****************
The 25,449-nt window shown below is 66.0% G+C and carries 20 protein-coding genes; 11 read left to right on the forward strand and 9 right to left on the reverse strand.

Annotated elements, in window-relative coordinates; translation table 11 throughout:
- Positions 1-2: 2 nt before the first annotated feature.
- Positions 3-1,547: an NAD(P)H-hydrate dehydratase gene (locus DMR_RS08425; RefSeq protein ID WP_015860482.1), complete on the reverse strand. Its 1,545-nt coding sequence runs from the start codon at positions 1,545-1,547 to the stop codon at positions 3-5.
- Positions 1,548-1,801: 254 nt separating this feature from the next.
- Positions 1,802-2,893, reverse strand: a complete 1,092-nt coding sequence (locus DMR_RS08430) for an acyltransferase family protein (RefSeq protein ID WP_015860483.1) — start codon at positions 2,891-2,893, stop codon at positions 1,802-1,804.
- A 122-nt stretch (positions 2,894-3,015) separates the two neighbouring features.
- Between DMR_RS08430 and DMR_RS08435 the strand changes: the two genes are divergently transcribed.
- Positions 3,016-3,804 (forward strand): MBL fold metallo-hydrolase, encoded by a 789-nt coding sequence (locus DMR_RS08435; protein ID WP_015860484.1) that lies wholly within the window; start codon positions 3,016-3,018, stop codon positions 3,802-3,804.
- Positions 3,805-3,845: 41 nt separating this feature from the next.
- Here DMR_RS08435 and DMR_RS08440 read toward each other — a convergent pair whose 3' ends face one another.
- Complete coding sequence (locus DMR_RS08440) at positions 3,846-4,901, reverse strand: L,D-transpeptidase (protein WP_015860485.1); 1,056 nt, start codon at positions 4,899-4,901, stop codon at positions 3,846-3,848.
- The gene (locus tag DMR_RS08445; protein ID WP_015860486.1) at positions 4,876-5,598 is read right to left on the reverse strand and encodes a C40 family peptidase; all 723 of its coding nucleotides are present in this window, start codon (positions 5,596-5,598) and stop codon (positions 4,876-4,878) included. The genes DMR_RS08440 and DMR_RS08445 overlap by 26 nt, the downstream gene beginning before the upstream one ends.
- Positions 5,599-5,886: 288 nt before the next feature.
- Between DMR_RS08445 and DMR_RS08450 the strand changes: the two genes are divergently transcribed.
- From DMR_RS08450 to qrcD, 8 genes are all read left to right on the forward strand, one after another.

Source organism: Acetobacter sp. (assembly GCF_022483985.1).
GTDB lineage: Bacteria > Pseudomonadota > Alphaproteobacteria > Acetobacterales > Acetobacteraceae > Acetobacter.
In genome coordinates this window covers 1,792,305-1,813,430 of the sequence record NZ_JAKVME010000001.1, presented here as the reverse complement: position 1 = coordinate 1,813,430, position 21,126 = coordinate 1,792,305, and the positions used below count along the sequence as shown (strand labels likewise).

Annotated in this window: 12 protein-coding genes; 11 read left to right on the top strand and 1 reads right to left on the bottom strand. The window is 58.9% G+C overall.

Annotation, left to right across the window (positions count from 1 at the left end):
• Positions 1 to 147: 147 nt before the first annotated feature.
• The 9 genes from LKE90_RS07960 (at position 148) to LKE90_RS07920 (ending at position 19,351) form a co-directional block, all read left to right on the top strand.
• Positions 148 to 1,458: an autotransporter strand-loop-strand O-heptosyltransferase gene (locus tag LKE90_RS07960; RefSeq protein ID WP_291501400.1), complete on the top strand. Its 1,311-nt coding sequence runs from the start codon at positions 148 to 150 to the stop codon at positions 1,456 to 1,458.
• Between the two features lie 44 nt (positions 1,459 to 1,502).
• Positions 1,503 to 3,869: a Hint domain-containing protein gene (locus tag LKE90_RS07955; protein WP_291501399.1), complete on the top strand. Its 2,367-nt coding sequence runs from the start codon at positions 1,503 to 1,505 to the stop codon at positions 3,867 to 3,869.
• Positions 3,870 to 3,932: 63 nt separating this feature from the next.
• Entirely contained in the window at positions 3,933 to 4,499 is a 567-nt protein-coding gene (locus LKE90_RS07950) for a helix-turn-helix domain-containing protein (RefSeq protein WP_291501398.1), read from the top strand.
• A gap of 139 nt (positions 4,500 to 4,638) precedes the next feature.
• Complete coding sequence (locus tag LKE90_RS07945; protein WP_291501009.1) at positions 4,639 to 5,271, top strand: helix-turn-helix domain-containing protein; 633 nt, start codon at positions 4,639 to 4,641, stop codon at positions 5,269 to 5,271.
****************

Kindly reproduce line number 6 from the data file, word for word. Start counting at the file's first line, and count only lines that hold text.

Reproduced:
- Positions 1,802-2,893, reverse strand: a complete 1,092-nt coding sequence (locus DMR_RS08430) for an acyltransferase family protein (RefSeq protein ID WP_015860483.1) — start codon at positions 2,891-2,893, stop codon at positions 1,802-1,804.